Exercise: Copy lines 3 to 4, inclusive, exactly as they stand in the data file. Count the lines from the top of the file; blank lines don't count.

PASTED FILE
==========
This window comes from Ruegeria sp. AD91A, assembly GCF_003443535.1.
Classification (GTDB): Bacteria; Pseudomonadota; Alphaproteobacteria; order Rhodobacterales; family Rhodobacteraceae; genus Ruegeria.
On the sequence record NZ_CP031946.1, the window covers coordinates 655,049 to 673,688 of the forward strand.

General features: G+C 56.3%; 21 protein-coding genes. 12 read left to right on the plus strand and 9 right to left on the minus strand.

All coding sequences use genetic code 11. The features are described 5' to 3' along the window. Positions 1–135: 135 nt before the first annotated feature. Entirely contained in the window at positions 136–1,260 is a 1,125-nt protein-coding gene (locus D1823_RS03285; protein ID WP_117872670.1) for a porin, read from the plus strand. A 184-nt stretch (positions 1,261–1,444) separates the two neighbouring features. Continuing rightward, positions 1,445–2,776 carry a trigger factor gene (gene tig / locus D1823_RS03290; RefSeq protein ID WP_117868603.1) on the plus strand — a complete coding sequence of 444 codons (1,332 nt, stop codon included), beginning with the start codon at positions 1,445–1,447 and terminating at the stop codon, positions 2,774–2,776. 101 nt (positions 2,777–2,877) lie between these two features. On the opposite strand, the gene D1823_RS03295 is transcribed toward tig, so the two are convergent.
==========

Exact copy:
On the sequence record NZ_CP031946.1, the window covers coordinates 655,049 to 673,688 of the forward strand.

General features: G+C 56.3%; 21 protein-coding genes. 12 read left to right on the plus strand and 9 right to left on the minus strand.